Chosen by Ken Auletta
Confessions of an Advertising Man by David Ogilvy (Southbank, $20). In a story reminiscent of Matthew Weiner’s brilliant Mad Men series, Ogilvy offers an enjoyable jaunt back to a time when creatives rather than quants ruled advertising. He shares backstories to his most memorable ad campaigns, including his favorite: “At 60 Miles an Hour the Loudest Noise in This New Roll-Royce Comes From the Electric Clock.”
Madison Avenue U.S.A. by Martin Mayer (out of print). Although this 1958 book suffers from its celebratory nature, Mayer was an energetic scribe who secured access to virtually everyone who populated advertising, from lowly copywriters to account executives, all at a time when a single avenue defined the entire industry.
Where the Suckers Moon by Randall Rothenberg (Vintage, $17). A former New York Times advertising columnist takes the reader inside each stage of a campaign to sell Subaru to America. Along the way we are treated to delicious glimpses of comedy and chaos, salesmen posing as artists, and executives who truly believe they are doing good.
The Hidden Persuaders by Vance Packard (Ig, $17). In 1957, this powerful best-selling exposé of the ad business indicted the industry for treating consumers like 6-year-olds. Less than a decade later, a celebrated Coca-Cola commercial featured children of all colors and nationalities on a hilltop harmonizing “I’d like to teach the world to sing.” It was a great example of Packard’s thesis, providing emotional uplift but also zero information about the product.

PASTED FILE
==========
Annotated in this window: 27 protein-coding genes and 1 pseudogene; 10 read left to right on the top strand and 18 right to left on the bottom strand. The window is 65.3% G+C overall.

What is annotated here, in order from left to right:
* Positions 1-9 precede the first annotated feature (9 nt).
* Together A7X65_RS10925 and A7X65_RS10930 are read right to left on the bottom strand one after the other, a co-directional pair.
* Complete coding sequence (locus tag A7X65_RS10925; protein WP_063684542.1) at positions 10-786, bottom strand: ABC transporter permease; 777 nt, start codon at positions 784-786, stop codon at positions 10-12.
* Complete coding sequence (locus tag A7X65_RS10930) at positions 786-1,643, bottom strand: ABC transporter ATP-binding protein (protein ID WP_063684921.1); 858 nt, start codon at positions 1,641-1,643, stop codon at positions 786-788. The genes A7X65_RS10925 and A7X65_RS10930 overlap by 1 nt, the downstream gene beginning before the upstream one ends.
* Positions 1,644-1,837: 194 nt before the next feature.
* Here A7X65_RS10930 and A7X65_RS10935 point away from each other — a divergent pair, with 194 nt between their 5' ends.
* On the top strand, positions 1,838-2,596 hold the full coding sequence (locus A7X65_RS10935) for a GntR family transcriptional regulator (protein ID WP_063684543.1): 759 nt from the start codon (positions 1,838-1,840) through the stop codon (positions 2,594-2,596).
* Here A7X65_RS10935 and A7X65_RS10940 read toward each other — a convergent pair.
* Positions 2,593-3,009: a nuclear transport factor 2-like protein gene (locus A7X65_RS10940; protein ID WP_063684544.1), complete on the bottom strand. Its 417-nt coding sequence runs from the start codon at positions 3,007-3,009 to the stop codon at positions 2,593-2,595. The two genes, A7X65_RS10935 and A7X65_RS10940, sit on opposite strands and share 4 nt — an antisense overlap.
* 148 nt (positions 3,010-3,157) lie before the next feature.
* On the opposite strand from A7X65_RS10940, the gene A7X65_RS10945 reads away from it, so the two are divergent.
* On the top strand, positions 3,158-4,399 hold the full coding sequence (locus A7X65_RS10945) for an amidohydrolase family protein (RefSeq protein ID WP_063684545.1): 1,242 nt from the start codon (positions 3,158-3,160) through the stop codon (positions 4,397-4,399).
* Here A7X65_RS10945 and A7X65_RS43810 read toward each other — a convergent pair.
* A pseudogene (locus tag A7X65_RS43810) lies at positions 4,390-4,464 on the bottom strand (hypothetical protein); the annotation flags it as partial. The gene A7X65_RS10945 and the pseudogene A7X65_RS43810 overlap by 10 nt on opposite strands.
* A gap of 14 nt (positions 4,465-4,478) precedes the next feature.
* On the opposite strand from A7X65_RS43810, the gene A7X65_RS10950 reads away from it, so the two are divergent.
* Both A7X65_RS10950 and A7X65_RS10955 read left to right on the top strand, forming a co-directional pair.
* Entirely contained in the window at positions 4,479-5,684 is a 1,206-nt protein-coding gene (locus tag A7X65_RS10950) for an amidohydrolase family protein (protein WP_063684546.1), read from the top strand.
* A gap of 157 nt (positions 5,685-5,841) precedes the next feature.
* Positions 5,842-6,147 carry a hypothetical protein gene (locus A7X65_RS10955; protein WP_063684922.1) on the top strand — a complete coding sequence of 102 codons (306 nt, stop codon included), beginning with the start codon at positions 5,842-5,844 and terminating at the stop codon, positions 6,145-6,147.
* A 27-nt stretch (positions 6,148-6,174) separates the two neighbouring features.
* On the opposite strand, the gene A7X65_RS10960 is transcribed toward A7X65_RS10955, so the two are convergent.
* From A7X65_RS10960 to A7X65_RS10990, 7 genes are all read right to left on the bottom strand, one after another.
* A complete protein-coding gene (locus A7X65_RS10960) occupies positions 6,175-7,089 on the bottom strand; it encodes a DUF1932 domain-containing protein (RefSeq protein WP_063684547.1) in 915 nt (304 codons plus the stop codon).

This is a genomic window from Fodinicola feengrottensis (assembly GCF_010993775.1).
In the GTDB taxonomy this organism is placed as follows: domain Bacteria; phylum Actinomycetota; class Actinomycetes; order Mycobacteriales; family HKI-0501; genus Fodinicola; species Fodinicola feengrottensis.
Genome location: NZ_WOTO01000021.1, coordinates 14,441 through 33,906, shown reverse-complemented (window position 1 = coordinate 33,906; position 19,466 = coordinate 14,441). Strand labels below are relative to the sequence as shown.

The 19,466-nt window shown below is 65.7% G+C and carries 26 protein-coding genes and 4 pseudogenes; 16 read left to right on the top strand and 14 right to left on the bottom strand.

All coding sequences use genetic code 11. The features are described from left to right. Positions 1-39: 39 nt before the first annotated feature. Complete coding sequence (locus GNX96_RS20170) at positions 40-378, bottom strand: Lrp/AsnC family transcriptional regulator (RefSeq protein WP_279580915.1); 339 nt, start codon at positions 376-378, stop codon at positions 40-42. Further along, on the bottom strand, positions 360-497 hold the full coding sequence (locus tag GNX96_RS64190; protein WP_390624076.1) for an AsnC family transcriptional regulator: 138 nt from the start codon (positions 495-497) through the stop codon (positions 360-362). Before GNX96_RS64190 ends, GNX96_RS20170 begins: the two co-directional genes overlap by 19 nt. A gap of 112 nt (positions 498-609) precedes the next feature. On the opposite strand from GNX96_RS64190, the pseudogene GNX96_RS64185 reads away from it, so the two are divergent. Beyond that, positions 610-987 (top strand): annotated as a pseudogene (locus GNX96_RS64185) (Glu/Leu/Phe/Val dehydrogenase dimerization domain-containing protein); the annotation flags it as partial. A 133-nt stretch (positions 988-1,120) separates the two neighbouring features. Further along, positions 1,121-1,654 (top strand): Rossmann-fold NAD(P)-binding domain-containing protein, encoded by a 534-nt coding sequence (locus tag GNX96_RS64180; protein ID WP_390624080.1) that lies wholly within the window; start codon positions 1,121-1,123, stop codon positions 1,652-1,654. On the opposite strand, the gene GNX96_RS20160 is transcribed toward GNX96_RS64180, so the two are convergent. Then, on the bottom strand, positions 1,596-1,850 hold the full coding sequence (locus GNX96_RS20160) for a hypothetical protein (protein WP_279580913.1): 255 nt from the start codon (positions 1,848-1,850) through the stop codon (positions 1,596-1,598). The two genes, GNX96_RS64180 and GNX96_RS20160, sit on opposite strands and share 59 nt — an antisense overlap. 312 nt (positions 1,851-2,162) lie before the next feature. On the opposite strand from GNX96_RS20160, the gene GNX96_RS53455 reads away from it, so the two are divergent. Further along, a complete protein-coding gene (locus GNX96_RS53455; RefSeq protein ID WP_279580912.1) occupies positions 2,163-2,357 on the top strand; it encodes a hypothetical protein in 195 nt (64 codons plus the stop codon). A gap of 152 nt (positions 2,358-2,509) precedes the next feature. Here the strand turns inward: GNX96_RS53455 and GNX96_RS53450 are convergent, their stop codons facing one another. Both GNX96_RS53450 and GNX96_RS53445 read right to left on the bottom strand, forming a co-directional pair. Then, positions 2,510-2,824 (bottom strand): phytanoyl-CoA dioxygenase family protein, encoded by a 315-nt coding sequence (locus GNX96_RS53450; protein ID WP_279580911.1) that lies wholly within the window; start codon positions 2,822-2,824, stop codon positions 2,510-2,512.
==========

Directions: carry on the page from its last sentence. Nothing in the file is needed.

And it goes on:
No Logo by Naomi Klein (Picador, $20). A smart and entertaining writer, Klein works like a skilled anthropologist to dissect the mumbo jumbo of too many ad executives—self-proclaimed “brand stewards” who instead sound like characters in a Sinclair Lewis novel.
The Attention Merchants by Tim Wu (Vintage, $17). In addition to offering a vivid historical sweep of the ad business, Wu is an acute critic of advertising’s hokum and how the Attention Merchants intrude on our privacy. My only quibble with Wu is that he recommends replacing ads with subscriptions. Most Americans simply need the advertising subsidy. ■